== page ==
It’s time to stop thinking about ecological restoration as mitigation for a negative environmental footprint. It is so much more.
In the International Living Future Foundation’s publication Trim Tab, my colleague, Pete Munoz, wrote that the concept of a “handprint,” a positive, intentional change with infinite ability to ripple outward, is a much more fitting analogy for the work that we do. In citing real-life examples of “handprint projects,” Pete referenced the restoration of Tinker’s Creek, a degraded, urban stream that flows through the grounds of Hudson High School in Hudson, Ohio.
The brainchild of two Hudson High science teachers, the Tinker’s Creek restoration project engaged students at every phase. Before work even began, the teachers dubbed the site the “Land Lab” and started a blog to share news about its creation. Over the next year, Hudson High students helped assess the site and design, plant, and monitor the restored stream. In the process, they learned how to identify macroinvertebrates, participate in a design charrette, document physical changes to an ecosystem, and explain to other people why it is important to think about what happens to every drop of rain that falls on a community, and the connection between a place and the health of its watershed.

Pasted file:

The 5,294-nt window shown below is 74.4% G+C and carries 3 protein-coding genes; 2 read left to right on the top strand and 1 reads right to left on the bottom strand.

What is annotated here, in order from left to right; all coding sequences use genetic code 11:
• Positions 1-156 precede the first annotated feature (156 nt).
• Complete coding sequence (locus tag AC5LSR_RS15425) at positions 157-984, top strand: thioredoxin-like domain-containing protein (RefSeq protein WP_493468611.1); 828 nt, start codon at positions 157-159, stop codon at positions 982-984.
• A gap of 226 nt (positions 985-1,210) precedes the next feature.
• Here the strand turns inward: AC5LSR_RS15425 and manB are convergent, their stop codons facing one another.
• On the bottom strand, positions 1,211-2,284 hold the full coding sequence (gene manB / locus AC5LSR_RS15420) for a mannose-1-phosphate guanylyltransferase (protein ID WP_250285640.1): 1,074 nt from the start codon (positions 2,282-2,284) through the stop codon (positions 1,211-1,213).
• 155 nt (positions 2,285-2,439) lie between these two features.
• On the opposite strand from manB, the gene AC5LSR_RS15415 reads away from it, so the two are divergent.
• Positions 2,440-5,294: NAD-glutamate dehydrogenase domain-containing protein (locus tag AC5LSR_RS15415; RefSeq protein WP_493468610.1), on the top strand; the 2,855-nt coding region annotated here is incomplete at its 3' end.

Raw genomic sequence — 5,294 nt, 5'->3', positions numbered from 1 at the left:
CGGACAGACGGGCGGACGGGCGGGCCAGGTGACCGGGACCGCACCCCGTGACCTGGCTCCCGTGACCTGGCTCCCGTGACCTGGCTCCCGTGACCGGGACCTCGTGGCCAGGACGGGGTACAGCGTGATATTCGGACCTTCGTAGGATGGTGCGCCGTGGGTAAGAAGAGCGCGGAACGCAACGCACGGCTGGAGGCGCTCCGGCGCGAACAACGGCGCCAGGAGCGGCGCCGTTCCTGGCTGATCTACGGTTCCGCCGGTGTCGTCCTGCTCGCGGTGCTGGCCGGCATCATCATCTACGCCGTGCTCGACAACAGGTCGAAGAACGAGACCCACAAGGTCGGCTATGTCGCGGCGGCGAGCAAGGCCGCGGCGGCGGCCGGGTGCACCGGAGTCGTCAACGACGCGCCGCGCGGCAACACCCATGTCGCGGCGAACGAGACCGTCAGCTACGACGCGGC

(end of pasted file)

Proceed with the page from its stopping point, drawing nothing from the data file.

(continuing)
As Biohabitats’ project manager for the restoration, I can honestly say that my role was as focused on education as it was on engineering. This project is reconnecting much more than a stream to its floodplain. It is rekindling in these teenagers a sense of wonder about the natural world, renewing in them a visceral link to place, reminding them of simpler ways of working together and communicating, and sowing in them seeds of environmental curiosity, knowledge, and stewardship. The students who engaged in that project seven years ago have long since graduated, but the Land Lab remains an active part of the school’s educational experience. And this is not just a win for the school and its students, but for science.
The Land Lab has also inspired the creation of other Land Labs in Ohio.